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by Tim Covey
Each month, thousands of travel ball coaches scan the internet for fastpitch softball drills for 10U and 12U players. And thousands more for 8U, 14U, 16U and 18U.
While we often like to lump groups together into broad categories (travel ball, high school, rec league, etc.), the reality is that each group has subcategories with very specific needs. While many parts of the game apply for all age levels, an 8U or 10U player is much different than an 18U player.
And as a result there are certain skills and drills that are great for an older, more experienced 18U player that may not be so good for the 10U girls (as an example).
I would encourage every coach that attends a conference to listen to each speaker through the “filter” of “does this apply to my team?” College coaches will be your typical speakers. While they nearly always deliver great information, they aren’t always teaching with the 10U, 12U, or 14U player in mind.
Continue reading to learn about four great fastpitch softball drills for 10U or 12U teams. If you would like to receive four additional 10U/12U drills you can click this link:
10U/12U Softball Drills Handout
The truth is that these drills are good (and recommended) for ANY age-group, including your 8U players. However, they will specifically help a 10U-12U player with her fundamentals.
And with young travel ball players laying a great foundation of proper fundamentals is essential for future success!
This first of my four fastpitch softball drills for 10U and 12U is a throwing drill. Proper throwing mechanics is one of the biggest challenges I have experienced with this age group. Some of this is arm strength, while some is simply reinforcing proper fundamentals.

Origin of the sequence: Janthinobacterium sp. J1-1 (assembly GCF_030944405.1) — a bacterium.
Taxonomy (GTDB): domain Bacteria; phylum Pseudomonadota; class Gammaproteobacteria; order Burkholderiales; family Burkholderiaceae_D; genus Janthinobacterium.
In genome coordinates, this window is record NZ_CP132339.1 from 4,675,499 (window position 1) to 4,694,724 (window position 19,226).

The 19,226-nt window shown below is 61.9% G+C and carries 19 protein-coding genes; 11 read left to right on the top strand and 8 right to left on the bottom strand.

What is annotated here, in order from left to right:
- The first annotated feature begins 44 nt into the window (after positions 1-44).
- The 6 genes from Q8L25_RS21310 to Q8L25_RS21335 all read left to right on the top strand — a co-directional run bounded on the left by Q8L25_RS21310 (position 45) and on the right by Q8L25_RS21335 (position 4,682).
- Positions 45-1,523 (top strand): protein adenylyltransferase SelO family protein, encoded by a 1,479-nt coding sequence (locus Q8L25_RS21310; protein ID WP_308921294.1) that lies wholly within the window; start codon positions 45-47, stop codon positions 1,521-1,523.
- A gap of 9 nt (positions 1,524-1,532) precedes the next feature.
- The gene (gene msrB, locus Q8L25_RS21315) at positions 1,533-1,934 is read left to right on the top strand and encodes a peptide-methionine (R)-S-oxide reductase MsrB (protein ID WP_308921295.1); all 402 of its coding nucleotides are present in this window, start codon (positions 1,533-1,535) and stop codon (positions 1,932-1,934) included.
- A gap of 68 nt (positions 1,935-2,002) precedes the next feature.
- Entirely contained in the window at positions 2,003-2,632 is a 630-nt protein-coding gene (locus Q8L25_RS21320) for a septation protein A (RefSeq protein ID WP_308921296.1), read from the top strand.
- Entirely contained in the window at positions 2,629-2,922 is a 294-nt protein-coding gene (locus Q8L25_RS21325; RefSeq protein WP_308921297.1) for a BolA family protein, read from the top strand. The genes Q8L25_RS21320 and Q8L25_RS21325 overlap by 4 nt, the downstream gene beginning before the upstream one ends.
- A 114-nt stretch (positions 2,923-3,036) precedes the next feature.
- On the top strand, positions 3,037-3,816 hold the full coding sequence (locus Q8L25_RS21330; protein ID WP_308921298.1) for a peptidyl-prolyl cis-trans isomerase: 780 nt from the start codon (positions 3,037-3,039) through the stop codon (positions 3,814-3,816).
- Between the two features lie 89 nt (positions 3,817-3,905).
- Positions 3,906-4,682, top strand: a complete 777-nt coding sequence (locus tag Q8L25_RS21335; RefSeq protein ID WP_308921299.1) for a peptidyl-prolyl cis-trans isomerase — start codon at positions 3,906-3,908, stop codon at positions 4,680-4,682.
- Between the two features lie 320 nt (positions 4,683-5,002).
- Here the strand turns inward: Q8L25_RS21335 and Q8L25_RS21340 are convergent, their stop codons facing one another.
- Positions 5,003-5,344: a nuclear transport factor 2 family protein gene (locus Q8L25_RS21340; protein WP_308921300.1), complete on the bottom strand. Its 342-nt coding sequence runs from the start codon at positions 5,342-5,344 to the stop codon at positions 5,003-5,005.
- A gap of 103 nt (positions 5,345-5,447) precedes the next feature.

This drill will not fix all of your teams throwing woes. But it will help your players develop some body awareness for proper weight transfer during the throw.
In this drill, the player rocks back and forth with a ball in the middle of her body. You can see the video of the drill below:
A couple of important notes as you watch the drill:
The second drill is a hitting drill that I call the “Jump Back Drill.” Once again, developing body awareness is the critical element for this drill.
Much like with the pendulum drill, this drill will help a player feel their weight transfer from the “back side” to the “front side.” This drill can help players develop proper weight transfer with their lower body. It can also (when done correctly) help develop smoother upper body movements as the hitters hands separate from her body during the stride phase.
This may be a little awkward for the 10U player initially, but she will improve with practice and time. And as she gets into the 12U “phase” of playing she will have this mastered. Just be sure to watch her upper body to make sure it isn’t “flailing around” during the drill.
Below are pictures that give you an idea of the drill from start to finish. You should take note of a couple of important things:
At the 10U (and 12U) levels, teaching and reinforcing proper infield fundamentals is critical. Which is why I love using soft-hands paddles for this age group. This “drill” should progress from rolling grounders to your players, to possibly hitting grounders at them.
You do not need a lot of paddles to make this work (although it is easier with one paddle for each player). If your budget is tight, you could purchase 2-3 each season. If you do not have many paddles, simply have the players share.
A couple of important notes:
If you want to coach fastpitch softball, you NEED to do some team building with your girls. If you neglect this area, you will lessen your impact and the desire of your players to stick with softball.
A very simple team building drill is using a “buddy system.” This is something that one of the coaches in the SCO Community shared with me a while back, and I love it. In a nutshell, here is how it works (and you can EASILY tweak this):
There you have it. Four different fastpitch softball drills for 10U and 12U coaches to use in practice. Nothing overly complicated…but for the 10U-12U players keeping it simple is important.
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by Mark Ritchhart
by Tim Covey